In fact, it wants to compete with the 7er so bad, it looks like it as well One man can sometimes make all the difference. If you go through the back of wheels magazine’s Buyer’s Guide, you can pause at almost every manufacturer listed there and think of a single man who somehow stands behind the brand.
David Brown, who lent his initials to all the cars coming out of Aston Martin’s factory in the Fifties and Sixties. Louis Chevrolet, the Swiss racer who died penniless and worked on the assembly line building cars bearing his name. Need we even mention Enzo Ferrari and Henry Ford?
Then there’s Soichiro Honda, Karl Benz, Ferruccio Lamborghini, any one of the Maserati brothers… Alec Issigonis, who still stands behind the Mini name for revolutionising front-wheel drive and laying down the formula of the majority of cars on the road today. Mr K is a legend at Nissan, Ferdinand is still the boss at Porsche, and Herr Piech’s vision is the driving force behind Volkswagen Group’s world dominance.
At Korean carmaker Kia, that one man who makes all the difference is German-born Peter Schreyer. The automobile designer was appointed chief design officer of Kia six years ago, and is rightly credited for lifting the brand from being a punch line to punching its rivals out cold.
After raising Audi’s styling from a snore-fest into the 21st-century automotive image starting out with the original TT, Schreyer moved to Kia and began implementing his Tiger Nose front fascia treatment to give the brand a defining look. You can now recognise a Kia anywhere, whether you spot a Picanto or a Cadenza.
Then Schreyer was asked to pen the replacement for the ageing Opirus, once the brand’s flagship, but recently demoted to its last remnant of mediocrity. Granted, replacing the Opirus isn’t stylistically challenging — we reckon us boys at wheels could knock up a better looking car than the Opirus using nothing more than paper cut-outs. And Schreyer certainly delivered. But, while Kias of today are instantly recognisable, this new K9 halo model has more than a passing resemblance to something else. To be more specific, to the BMW 7 Series.
Certainly, the K9 is a striking and imposing saloon, which is already announced to go on sale in its home market. It’s the first modern rear-wheel drive Kia featuring two V6 engine choices and a new eight-speed transmission. The car is also scheduled to go on sale in many overseas markets starting as early as Q4 this year, which means the Middle East has a high chance of getting it on our shores since sister-company Hyundai already sells the massive Centennial here — a car that shares its underpinnings with the K9.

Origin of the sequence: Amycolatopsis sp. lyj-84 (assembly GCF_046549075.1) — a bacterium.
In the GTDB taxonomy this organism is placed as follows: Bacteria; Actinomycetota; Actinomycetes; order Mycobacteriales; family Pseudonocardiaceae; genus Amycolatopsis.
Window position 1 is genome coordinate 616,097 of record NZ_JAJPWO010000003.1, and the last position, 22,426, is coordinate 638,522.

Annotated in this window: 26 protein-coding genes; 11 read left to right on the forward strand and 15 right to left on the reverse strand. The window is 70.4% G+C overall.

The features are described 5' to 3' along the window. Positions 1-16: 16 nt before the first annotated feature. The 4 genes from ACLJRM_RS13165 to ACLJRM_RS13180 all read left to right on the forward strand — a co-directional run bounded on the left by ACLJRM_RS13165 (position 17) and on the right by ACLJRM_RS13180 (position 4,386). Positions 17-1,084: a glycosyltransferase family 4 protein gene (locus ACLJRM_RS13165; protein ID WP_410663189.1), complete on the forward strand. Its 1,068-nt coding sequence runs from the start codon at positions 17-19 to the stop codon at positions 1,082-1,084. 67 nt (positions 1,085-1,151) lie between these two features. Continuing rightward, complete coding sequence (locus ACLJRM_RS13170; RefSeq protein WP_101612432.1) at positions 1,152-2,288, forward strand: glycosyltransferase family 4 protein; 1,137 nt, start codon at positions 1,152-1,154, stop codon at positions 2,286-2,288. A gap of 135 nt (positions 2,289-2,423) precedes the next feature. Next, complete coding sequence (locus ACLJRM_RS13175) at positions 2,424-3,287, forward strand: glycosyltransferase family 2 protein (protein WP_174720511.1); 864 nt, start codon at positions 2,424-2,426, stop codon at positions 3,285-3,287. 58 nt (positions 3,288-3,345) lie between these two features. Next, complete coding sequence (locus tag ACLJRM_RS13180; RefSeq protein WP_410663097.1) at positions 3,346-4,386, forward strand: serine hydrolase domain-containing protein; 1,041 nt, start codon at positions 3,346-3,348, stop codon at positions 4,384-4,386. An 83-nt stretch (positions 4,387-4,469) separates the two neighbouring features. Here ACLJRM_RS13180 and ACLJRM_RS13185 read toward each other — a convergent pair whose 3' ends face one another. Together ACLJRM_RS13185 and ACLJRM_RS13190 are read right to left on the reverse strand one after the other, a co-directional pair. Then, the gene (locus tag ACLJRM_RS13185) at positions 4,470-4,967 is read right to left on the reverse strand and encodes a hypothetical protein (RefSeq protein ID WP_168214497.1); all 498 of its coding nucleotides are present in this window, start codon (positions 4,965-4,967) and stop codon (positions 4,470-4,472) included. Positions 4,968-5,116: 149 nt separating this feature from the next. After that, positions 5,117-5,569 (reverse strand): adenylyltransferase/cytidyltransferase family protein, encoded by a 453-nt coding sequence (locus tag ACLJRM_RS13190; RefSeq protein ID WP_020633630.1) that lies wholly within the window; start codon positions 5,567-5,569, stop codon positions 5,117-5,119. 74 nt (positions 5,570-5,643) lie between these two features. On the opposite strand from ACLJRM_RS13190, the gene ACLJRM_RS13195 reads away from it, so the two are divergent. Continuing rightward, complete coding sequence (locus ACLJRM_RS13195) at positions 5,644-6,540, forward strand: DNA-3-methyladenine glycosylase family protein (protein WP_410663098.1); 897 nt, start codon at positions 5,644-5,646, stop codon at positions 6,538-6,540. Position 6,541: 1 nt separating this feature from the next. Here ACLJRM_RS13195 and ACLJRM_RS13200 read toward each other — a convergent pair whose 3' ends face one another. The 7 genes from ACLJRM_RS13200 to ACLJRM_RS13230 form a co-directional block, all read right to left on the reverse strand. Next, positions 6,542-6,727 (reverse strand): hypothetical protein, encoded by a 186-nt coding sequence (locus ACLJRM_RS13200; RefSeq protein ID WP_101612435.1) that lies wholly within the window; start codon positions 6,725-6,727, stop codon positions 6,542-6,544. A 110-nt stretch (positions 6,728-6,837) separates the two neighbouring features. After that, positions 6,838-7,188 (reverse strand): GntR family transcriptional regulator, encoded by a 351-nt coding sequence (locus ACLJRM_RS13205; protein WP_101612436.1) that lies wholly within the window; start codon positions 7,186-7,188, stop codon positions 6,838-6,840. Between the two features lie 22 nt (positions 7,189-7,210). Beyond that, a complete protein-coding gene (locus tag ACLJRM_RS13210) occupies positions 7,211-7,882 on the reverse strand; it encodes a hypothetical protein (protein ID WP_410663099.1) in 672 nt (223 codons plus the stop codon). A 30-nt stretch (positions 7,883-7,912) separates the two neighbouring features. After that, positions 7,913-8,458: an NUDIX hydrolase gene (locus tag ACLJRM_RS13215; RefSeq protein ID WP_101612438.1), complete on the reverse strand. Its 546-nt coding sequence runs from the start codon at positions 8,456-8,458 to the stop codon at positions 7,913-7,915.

At 5,090mm long and 1,490mm tall, the K9 has slightly bigger dimensions than a BMW 7 Series, which means passenger room will be more than generous.
The interior, like the exterior, looks like a copy-paste job from BMW, with a near identical tunnel console treatment and a gear level seemingly lifted straight out of a 7er. May we remind you that the 7 Series also uses an eight-speed transmission sourced from ZF, and we suspect the German company is supplying Kia with this same gearbox (like it supplies Chrysler), complete with BMW bits unwittingly still attached…
Luxury and safety amenities in the K9 include fully adaptive LED headlamps, lane departure warning system, radar-based blind-spot detection, a 17-speaker Lexicon sound system, smart cruise control and an around-view monitor with four cameras.
At launch, the K9 will be available powered by a 286bhp 3.8-litre V6, or you can also have it with 329 horsepower. At least until the rumoured V8 version comes around.
Schreyer had this to say about his latest creation: “K9 is a clear signal of our intention and determination to compete head-to-head with the European luxury brands.” Competing is fine, Mr Schreyer, but imitation, on the other hand… You can do better than that.